The Biden administration cleared the way for the release of five US citizens detained in Iran by issuing a sweeping waiver for international banks to transfer $6 billion in frozen Iranian funds from South Korea to Qatar without fear of US sanctions. Have given. Additionally, as part of the deal, the administration has agreed to release five Iranian citizens held in the United States.
Secretary of State Antony Blinken signed the sanctions waivers late last week, a month after US and Iranian officials said a deal in principle had been reached. Congress was not informed of the waiver decision until Monday, according to notification obtained by The Associated Press.
The outlines of the deal had already been announced and discounts were expected. But the notification marked the first time the administration said it was releasing five Iranian prisoners as part of the deal. The names of the prisoners have not been disclosed.
The waivers drew criticism from Republicans and others from President Joe Biden, who said the deal would boost the Iranian economy at a time when Iran poses a growing threat to U.S. troops and Mideast allies.
On Foreign Policy: Will help finance terrorism.” Senator Tom Cotton of Arkansas accused Biden of “holding ransom to the state that is the world’s worst sponsor of terrorism.”
Another Iran hawk, Senator Ted Cruz, R-Texas, said the waivers are a sign that the administration is secretly working on a broader deal with Iran that includes more than just the release of detainees.
“Today’s news confirms that a side deal has already been reached, including a $6 billion ransom and the release of Iranian operatives,” Cruz said in a statement.
The White House rejected all criticism of the waiver decision, saying it was merely a “procedural step” aimed at fulfilling the temporary agreement reached with Iran in August.
National Security Council spokeswoman Adrienne Watson said, “What is being done here is an arrangement in which we ensure the release of five wrongfully held Americans.” “This remains a sensitive and ongoing process. “While this is a step in the process, no individuals have been or will be released from U.S. custody this week.”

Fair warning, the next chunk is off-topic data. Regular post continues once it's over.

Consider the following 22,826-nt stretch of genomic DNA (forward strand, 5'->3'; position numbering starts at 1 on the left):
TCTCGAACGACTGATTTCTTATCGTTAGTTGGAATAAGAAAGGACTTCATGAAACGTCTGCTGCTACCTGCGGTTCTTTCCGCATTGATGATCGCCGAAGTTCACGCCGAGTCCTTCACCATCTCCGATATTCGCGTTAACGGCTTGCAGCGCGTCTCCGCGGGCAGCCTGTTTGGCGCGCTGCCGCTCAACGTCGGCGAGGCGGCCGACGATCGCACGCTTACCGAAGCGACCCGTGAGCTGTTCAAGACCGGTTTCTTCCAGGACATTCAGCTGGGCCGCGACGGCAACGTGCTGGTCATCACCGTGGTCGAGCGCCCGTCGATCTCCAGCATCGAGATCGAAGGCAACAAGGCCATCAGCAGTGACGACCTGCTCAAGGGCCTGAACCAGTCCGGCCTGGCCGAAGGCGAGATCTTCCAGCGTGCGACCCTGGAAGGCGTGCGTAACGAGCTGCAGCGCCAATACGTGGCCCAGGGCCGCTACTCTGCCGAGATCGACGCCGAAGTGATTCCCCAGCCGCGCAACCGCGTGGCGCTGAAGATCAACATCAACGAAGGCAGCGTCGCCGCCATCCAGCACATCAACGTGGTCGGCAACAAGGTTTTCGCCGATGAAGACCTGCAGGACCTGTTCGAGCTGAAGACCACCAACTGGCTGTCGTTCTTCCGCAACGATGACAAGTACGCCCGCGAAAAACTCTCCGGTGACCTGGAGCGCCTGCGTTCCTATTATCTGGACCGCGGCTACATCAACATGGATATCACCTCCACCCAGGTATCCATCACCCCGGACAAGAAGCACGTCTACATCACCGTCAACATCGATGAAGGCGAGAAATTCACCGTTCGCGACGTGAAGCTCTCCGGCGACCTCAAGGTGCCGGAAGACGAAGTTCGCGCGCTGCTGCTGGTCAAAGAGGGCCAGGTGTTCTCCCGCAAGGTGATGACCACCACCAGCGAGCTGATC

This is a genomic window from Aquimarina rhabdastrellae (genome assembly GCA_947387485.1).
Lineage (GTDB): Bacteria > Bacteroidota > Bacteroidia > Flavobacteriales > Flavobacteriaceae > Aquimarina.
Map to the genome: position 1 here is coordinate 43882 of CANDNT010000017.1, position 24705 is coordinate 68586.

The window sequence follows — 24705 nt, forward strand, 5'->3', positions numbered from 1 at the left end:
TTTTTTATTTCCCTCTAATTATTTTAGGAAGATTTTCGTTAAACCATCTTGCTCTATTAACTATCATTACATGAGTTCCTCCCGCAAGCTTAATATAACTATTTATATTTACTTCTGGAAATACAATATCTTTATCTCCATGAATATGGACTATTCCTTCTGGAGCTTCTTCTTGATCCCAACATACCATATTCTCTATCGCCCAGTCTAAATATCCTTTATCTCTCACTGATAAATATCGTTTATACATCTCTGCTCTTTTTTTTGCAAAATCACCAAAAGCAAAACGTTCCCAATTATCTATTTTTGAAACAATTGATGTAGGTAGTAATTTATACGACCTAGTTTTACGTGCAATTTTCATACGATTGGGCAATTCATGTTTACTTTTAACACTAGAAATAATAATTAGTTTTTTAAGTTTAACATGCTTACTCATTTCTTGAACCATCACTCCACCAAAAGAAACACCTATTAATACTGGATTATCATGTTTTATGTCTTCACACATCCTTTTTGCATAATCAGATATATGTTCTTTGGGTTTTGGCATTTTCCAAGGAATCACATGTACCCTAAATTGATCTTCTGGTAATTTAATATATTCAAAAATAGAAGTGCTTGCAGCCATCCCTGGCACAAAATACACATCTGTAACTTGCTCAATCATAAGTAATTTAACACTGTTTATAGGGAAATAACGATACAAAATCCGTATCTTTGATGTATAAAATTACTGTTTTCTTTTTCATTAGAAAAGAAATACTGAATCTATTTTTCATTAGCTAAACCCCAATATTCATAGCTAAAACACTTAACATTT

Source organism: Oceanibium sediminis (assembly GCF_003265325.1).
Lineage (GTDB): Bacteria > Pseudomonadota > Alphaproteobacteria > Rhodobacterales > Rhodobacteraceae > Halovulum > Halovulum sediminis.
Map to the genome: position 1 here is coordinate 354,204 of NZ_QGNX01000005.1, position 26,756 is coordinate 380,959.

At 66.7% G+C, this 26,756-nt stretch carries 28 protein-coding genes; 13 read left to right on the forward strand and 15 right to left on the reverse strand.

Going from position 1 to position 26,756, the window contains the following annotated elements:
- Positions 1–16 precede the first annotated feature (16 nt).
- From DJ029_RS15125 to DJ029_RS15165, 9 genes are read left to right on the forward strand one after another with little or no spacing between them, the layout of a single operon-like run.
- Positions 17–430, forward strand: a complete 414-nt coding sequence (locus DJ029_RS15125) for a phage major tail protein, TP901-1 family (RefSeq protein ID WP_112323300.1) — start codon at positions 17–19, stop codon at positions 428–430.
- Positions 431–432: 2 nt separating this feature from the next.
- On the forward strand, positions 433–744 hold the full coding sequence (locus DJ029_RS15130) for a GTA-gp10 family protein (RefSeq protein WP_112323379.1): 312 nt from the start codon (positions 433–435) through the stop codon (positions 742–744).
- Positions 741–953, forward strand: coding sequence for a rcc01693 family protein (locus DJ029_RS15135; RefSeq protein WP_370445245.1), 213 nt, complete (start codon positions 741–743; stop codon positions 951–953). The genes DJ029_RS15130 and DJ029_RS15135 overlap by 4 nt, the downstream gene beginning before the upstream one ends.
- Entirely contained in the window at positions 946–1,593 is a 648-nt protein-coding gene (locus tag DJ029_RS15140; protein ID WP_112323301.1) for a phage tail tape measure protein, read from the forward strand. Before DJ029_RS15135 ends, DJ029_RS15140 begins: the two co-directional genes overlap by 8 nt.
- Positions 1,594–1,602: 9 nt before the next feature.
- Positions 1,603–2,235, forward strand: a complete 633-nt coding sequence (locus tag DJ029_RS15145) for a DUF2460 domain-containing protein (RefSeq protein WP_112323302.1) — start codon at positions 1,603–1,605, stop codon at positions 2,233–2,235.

The waiver means European, Middle Eastern and Asian banks will not violate U.S. sanctions in converting money frozen in South Korea and transferring it to Qatar’s central bank, where it can be processed for Iran’s use to purchase humanitarian goods. Will be kept for.
The $6 billion transfer was a key element of the prisoner release deal that freed four of five American detainees from Iranian prisons under house arrest last month. The fifth prisoner was already under house arrest.
Due to multiple US sanctions on foreign banks carrying out transactions intended to benefit Iran, several European countries had refused to participate in the transfer. Blinken’s exemption is intended to ease his concerns about any risk of US sanctions.
People familiar with the negotiations said they expected those detained to be released early next week.
The US prisoners include Siamak Namazi, who was detained in 2015 and later sentenced to 10 years in prison on internationally criticized espionage charges; Venture capitalist Imad Sharghi sentenced to 10 years; And Iranian-born British-American conservationist Morad Tahbaz was arrested in 2018 and also received a 10-year sentence. The fourth and fifth prisoners could not be identified.
“To facilitate their release, the United States has agreed to release five Iranian nationals currently held in the United States and to transfer approximately $6 billion in restricted Iranian funds held in (South Korea) to restricted accounts in Qatar.” , where funds will be available only for humanitarian trade,” Blinken wrote.
The sanctions exemption applies to banks and other financial institutions in South Korea, Germany, Ireland, Qatar and Switzerland.
“I determine that it is in the national security interest of the United States to waive sanctions with respect to foreign financial institutions under the primary jurisdiction of Germany, Ireland, Qatar, the Republic of Korea, and Switzerland on or after August 9, 2023.” “To the extent that such institutions are required to engage in subsequent transactions, they are notified in writing directly by the U.S. government,” Blinken wrote.
The sanctions waiver applies to transactions involving previously sanctioned entities such as the National Iranian Oil Company and the Central Bank of Iran, including transfers of funds from accounts in the Republic of Korea to accounts in Switzerland and Germany, and from accounts in Switzerland and Germany to accounts in Qatar. Is performed. and use the transferred funds for further humanitarian transactions in accordance with written guidance from the US Government,” he wrote.